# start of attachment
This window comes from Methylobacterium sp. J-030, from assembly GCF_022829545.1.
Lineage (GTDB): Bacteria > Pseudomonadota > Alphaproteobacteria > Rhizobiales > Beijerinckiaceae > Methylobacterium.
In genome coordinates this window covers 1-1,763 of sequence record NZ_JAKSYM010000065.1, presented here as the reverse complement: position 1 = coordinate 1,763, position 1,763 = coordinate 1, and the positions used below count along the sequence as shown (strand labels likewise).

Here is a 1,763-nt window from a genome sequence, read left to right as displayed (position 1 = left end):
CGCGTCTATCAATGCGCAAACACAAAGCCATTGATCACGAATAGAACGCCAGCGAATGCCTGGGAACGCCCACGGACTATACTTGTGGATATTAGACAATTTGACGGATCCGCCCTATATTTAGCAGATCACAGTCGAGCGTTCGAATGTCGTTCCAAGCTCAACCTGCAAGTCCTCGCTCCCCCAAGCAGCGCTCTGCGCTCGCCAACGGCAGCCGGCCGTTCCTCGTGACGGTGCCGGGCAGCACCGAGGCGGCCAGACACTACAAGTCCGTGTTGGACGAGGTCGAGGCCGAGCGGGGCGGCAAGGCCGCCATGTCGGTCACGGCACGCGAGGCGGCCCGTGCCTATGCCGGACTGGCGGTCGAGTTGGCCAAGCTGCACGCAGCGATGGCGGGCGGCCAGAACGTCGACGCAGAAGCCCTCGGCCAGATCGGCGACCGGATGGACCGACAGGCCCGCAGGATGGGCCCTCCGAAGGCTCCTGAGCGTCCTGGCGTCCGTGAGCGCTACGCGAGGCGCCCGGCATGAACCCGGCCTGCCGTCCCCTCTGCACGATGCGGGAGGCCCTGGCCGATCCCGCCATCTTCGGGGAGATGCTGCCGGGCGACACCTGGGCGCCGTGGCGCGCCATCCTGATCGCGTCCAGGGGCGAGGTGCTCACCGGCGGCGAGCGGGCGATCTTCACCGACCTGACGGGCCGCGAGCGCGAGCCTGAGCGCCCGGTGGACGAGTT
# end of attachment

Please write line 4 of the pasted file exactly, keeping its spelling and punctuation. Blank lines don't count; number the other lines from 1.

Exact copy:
Here is a 1,763-nt window from a genome sequence, read left to right as displayed (position 1 = left end):